Closure Delivers Another Blow To The Shops At Nanuet
Cineworld Group, the owner of Regal Cinemas, will close all of its theaters in the United States and the United Kingdom beginning Thursday. The news delivers another blow to the Shops at Nanuet, where the Regal Cinema is a main attraction for the center.
In a statement released Monday, the company said it could not provide customers “with the breadth of strong commercial films necessary for them to consider coming back to theaters against the backdrop of Covid-19.”
The news follows on the heels of the delay of the latest James Bond film, “No Time to Die.” The studio behind the film, MGM Holdings Inc., said Friday that it was delaying the film for the second time, to next April from this November. It had originally been scheduled for release in April of this year.
“We are like a grocery shop that doesn’t have vegetables, fruit, meat,” Cineworld CEO Mooky Greidinger told the Wall Street Journal. “We cannot operate for a long time without a product.”
Regal Cinemas owns 127 theaters in the United Kingdom, including Picturehouse Cinemas, and 536 theaters in the United States. It is the world’s second largest movie theater business after AMC (AMC).The closures will affect 45,000 employees.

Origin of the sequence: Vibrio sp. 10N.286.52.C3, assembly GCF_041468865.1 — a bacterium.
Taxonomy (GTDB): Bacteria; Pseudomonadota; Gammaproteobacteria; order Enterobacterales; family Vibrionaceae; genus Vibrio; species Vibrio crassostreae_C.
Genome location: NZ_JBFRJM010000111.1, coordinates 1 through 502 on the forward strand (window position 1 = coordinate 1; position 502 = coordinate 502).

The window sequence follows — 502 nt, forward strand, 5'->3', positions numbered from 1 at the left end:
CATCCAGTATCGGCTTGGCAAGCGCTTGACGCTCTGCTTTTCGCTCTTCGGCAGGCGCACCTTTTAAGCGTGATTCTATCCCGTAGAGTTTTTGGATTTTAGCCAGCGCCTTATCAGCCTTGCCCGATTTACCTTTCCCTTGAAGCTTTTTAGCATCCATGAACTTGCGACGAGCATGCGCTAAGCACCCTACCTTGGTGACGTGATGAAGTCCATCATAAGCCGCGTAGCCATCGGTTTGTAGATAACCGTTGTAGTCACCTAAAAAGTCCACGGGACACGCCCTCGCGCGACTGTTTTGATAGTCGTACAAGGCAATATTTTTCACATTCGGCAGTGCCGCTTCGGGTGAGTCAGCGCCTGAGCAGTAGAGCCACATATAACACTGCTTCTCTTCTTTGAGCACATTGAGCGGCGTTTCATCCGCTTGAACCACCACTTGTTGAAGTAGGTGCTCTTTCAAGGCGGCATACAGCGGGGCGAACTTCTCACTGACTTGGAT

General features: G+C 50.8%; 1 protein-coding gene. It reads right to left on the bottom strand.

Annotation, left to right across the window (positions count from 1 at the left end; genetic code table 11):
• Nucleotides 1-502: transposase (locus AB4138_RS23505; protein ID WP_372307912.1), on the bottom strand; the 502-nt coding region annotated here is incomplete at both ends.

The cinema chain has been devastated by the pandemic, which has plunged the entertainment industry into a crisis. A second wave of coronavirus is hitting many US states and a date for a vaccine remains unknown.
Many Hollywood studios with big-budget movies have gone directly online. Walt Disney Co. opted against releasing its $200 million “Mulan” remake in U.S. theaters, and instead put the movie on its streaming service for about $30. Before that, Comcast Corp.’s Universal Pictures made the family film “Trolls World Tour” available on digital-rental platforms for about $20.
Most cinemas closed in March and have bore the brunt of financial strain for months. Chains including Regal, AMC and Cinemark Holdings Inc. reopened in August just before the spy film “Tenet,” released by AT&T’s Warner Bros.
“We are like a grocery shop that doesn’t have vegetables, fruit, meat,” Cineworld CEO Mooky Greidinger told the Wall Street Journal.
But with only 60 percent of theaters open and consumers remaining skittish about being in a closed environment like a movie theater, the $200 million movie grossed just $45.1 million in the U.S. and Canada.
Hollywood studios are thinking twice about releasing costly films for now.
North America is the world’s largest theatrical market, grossing more than $11 billion each year since 2015.
Seeing moviegoers’ lackluster interest in “Tenet,” Warner Bros. said it was moving “Wonder Woman 1984” to Christmas Day, from October. Disney quickly followed suit, shifting release dates on 10 titles, including bumping its Marvel spinoff “Black Widow” by six months.
The string of delays casts a shadow over the remainder of 2020’s movie calendar and potentially over the entire theatrical industry. On Sept. 30, a cinema owners’ trade group joined leading filmmakers in sending a letter to lawmakers to urge them to come up with financial relief for the ailing industry.
“If the status quo continues, 69 percent of small and midsize movie theater companies will be forced to file for bankruptcy or to close permanently,” the National Association of Theatre Owners said.